Bruno and Gruden. Gruden is the brew master and they have quite an operation going on between the beer and their popular tasting room. 
Deca and Struise Brewery is near Poperinge and they are pretty innovative in their output. Sadly we missed tasting more of their products. I would love to have a shirt of their double ostrich crest logo. 
 Often noted as the holy gail of beer; the Westvleteren 12 (dark one) is one of the most sought after beers in the world. It is made by the monks of the abbey of Saint Sixtus of Westvleteren. Until recently (due to the financial needs of the abbey, there was a limited release in the states) it has been only available one place. We rode our bikes from Poperinge for this one. This history of this beer was that it was once made at the Sint Bernardus brewery on the other side of Poperinge (Watou) until the license ran out and monks moved to their Abby in Westvleteren in 1992. 
You can taste the beer in Westvleteren but you can't get in past the doors. Actually, you can stay in silence with the monks for spiritual clarity, check their website for details. 
Sint Bernardus Brewery in Watou. During the tour there was a lot of talk about Westvleteren 12 and St. Bernardus Abt 12. Sint Bernardus says that the recipe between the two is the same and the only difference is the label, the water, and the yeast in the air. Some people claim they can taste the difference. I don't see what the fuss is all about. 
Back in the day, the monk on the St. Bernardus label wore a skullcap, thus making it seem like a Trappist ale. Since St. Bernardus isn't a monastery it cannot belong International Trappist Association and thus the monk cap was removed.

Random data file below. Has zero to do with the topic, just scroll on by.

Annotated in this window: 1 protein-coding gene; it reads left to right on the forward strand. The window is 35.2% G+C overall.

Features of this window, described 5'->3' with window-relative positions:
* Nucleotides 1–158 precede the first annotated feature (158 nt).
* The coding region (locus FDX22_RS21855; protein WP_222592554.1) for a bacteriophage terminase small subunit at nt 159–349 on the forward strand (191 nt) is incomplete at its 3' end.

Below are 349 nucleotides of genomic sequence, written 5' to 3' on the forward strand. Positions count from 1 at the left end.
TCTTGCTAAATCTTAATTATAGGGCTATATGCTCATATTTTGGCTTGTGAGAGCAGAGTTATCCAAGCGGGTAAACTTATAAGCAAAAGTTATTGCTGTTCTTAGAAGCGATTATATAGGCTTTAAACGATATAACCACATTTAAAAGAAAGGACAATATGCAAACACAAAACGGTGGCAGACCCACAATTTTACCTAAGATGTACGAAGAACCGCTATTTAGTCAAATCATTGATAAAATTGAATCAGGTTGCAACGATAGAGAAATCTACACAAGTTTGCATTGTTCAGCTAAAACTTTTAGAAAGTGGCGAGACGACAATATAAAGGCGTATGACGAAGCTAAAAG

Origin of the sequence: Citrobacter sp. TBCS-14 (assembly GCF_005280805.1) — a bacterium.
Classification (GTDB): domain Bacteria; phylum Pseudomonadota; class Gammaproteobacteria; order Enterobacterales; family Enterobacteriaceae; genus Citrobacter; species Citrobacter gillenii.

Boxing up the beer.
There is an bottle exchange agreement between breweries. When bottles are gathered for recycling they are shipped off to the brewery, labels taken off and bottles sanitized. If you get someone else's bottle you set it aside and do a prisoner exchange down the line. 
On the tour there was a roar of laughter form the people who speak Dutch. The English speakers asked what was so funny. The guide replied "in order to ship their beer to the United States, they have to put a warning/health label on it" True, it is the law in the states.  
They broke out the good stuff. Aged 2 years! Not only that, we got a 4-pack with a nice goblet for taking the tour. 12.50 euros well spent. Another story Björn from  Gulden Spoor mentioned that will surely bum out some folks. He uses Westvleteren 12 for his Stoofvlees (Flemish beef stew) recipe. I about cried. In fact living in Egypt would make anyone cry using a dark ale on beef.  
Where Duvel raised my hopes for an hoppy Belgium IIPA, Achouffe Brewery hits a home run with their double IPA. It was perfectly balanced with hops (think: Challenger, Simcoe). I tried this on tap at the Bierhaus in Gent. Delicious.    

Tuesday, April 23, 2013